Vallejo one of few cities to use Chapter 9

By declaring bankruptcy, Vallejo has thrust itself into the national
spotlight as a test case for thousands of floundering cities desperate to unload
their extravagant public employee contracts.

"There’s a wave of this coming across the U.S.," said Sajan George, an
adviser to struggling public entities who worked on restructuring Orange County
after it declared bankruptcy in 1994. "What happens in Vallejo could definitely
set a precedent."

Battered by the plummeting housing market and skyrocketing public employee
contracts, Vallejo made dubious history Tuesday night by becoming the largest
California city to declare bankruptcy. The North Bay city of 117,000 was on
track to start the fiscal year July 1 with a $16 million deficit and no money in
reserve.

By declaring Chapter 9 bankruptcy, the city hopes to freeze its debts and
gain time to renegotiate its police and fire contracts, which comprise about 74
percent of its $80 million general fund budget. It also hopes a judge will void
part or all of the contracts, allowing the city and unions to start from
scratch.

"It’s clear the way we’ve been doing business has not served us well," said
City Councilman Tom Bartee at Tuesday’s meeting. "We have to change that."

Because so few public entities have declared bankruptcy, no one’s sure how
labor contracts will be affected. Vallejo’s public safety unions have vowed to
fight the proceedings, arguing that the city has plenty of money stashed in
hidden accounts and is using bankruptcy to avoid paying police and fire fighters
what they’re owed.

The unions commissioned a report by Harvey Rose auditing firm in San
Francisco that concluded the city has other ways to balance its budget besides
slashing salaries, staffing and benefits, union leaders said. The report has not
been made public because it’s part of ongoing labor negotiations.

Meanwhile, the unions would like an independent state audit of Vallejo’s
books.

"We don’t believe they’re insolvent," said Vallejo police Detective Mat
Mustard, vice president of the police union. "But by declaring bankruptcy,
they’ve taken a financial crisis and turned it into a catastrophe. It’s like
using an elephant gun to shoot an ant."

It’s very possible a judge will void Vallejo’s labor contracts, George said.
When airlines began filing bankruptcy several years ago, judges allowed them to
renegotiate their union contracts, making bankruptcy an attractive option across
the airline industry, he said.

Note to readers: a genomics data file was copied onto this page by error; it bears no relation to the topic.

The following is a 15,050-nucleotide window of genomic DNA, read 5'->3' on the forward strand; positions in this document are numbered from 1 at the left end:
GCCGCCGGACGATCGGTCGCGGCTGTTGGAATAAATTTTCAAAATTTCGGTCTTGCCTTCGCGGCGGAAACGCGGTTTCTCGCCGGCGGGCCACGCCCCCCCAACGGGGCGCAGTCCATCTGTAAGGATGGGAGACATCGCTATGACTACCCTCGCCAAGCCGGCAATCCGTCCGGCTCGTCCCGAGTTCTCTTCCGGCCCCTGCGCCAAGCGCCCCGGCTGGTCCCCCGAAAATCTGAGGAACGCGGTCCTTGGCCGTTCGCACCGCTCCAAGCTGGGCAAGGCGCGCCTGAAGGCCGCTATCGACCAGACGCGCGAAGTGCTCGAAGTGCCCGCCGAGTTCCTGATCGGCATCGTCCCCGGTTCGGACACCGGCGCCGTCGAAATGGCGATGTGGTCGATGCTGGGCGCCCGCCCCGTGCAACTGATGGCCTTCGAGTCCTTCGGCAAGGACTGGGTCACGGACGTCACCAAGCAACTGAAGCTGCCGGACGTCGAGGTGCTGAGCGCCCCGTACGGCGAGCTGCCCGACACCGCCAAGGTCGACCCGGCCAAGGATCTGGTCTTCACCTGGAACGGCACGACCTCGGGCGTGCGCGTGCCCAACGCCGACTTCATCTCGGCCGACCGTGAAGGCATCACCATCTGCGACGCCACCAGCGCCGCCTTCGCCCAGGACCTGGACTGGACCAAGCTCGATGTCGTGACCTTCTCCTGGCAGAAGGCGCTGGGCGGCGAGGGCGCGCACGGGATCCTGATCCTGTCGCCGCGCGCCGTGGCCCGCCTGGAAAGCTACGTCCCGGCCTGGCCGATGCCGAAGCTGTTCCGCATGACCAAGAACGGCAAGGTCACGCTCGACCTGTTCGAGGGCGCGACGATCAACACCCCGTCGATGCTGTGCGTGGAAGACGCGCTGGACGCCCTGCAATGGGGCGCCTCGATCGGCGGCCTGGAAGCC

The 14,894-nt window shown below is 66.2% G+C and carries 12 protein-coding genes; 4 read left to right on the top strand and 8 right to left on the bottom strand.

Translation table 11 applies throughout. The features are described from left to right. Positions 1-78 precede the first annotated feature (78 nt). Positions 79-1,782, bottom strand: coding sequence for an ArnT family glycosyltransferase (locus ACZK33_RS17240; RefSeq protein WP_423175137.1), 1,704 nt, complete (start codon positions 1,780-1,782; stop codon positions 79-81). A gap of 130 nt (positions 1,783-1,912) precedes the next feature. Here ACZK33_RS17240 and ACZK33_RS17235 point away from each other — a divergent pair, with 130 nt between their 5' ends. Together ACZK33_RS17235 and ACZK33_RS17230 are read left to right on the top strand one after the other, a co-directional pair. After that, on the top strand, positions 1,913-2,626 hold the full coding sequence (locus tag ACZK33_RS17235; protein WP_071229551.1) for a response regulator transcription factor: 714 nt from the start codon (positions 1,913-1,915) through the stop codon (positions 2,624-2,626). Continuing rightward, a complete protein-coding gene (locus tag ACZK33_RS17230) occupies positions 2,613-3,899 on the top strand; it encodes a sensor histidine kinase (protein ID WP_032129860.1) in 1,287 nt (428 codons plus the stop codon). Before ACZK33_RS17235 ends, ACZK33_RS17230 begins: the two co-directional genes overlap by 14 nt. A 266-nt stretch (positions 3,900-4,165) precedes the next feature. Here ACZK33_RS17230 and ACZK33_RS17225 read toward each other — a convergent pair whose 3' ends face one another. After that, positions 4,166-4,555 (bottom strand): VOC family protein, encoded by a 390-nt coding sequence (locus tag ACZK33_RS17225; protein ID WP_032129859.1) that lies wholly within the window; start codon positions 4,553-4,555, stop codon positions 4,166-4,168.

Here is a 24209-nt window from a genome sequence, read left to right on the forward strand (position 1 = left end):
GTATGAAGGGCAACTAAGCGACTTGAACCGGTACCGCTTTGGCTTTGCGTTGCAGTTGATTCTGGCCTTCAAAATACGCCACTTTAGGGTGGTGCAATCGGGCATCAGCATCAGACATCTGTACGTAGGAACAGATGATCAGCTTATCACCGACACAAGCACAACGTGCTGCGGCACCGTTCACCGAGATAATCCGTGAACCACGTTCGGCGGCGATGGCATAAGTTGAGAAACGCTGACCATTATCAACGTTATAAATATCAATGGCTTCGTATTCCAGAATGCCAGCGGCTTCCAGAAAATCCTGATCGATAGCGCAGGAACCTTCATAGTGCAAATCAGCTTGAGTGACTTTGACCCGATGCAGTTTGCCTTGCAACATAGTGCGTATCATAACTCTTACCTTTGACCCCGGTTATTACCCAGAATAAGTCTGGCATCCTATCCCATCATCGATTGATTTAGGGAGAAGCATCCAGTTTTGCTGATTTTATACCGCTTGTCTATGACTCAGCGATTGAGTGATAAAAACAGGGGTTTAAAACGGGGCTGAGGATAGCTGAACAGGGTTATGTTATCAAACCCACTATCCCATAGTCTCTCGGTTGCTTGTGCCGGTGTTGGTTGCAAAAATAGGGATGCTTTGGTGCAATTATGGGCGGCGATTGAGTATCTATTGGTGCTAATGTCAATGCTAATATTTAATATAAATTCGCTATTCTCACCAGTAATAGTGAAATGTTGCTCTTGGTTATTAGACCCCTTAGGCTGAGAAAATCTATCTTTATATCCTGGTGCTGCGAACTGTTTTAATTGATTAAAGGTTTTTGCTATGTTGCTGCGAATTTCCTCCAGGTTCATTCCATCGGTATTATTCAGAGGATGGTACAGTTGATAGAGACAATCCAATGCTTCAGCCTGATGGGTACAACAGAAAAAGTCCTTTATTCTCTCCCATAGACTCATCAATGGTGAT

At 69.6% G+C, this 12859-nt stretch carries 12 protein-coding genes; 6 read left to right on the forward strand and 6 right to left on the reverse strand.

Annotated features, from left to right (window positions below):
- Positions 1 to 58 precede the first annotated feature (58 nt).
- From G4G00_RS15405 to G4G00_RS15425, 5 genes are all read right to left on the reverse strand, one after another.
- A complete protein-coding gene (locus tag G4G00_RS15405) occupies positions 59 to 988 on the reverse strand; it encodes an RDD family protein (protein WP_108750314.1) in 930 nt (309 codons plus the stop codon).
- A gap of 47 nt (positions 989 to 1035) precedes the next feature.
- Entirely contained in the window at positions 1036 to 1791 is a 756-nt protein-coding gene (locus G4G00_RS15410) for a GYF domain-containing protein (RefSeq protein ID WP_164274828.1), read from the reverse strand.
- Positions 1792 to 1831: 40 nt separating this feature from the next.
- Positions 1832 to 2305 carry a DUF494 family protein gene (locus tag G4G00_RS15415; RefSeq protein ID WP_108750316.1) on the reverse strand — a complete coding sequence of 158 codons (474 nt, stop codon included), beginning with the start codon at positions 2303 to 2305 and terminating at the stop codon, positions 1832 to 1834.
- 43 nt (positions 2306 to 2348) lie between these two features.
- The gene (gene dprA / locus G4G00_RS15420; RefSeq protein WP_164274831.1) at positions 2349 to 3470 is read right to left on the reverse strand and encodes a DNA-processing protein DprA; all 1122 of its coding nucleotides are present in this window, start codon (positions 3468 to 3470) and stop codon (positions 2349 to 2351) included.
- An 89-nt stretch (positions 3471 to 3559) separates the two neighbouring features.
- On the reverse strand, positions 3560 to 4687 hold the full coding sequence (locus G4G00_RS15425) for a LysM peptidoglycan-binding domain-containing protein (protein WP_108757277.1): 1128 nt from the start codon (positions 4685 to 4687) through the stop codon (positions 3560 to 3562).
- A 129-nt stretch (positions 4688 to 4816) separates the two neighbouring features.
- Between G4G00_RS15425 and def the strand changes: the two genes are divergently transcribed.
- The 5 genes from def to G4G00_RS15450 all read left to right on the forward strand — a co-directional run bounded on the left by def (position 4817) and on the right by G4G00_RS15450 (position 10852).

Even so, bankruptcy is an extreme measure for a public entity, he said.
Thousands of cities across the United States are in the same boat as Vallejo,
but nearly all of them find other ways to avoid Chapter 9. They cut and
outsource services, share services with neighboring cities, sell property and
raise taxes and fees.

"Chapter 9 is still relatively unknown," he said. "It’s not common now, but
depending what happens in Vallejo it may become more common."

Vallejo intends to keep services at their current level throughout the
bankruptcy proceedings, which are likely to take years, said city spokeswoman
Joann West. But it’s likely that the voters will be asked in November to pay
higher taxes, several city council members said Tuesday.

Bankruptcy is not a cheap option. Legal fees may climb as high as $2 million,
the city’s credit rating will be damaged, developers and investors may avoid the
city until its finances are resolved and property values may fall even further
because of the public stigma, bankruptcy experts said.

The only other California city to declare bankruptcy is Desert Hot Springs, a
city of about 20,000 near Palm Springs. Desert Hot Springs (Riverside County)
filed Chapter 9 in 2001 after losing a lawsuit from a developer.

Bankruptcy allowed the city to continue providing services and pay its
vendors, but at a steep price, said Mayor Yvonne Parks.

"I think there was a stigma," she said Thursday. "Developers and investors
shied away from us. They came back eventually, but it was tough."

Still, the city was able to reorganize its finances, pay its debt and emerge
from bankruptcy in 2004. This year the city earned an A credit rating, Parks
said.

"Bankruptcy is not the worst thing in the world," she said. "I don’t think
anyone even thinks about bankruptcy when they visit Desert Hot Springs any
more."

E-mail Carolyn Jones at carolynjones@sfchronicle.com.

Source: San Francisco Chronicle

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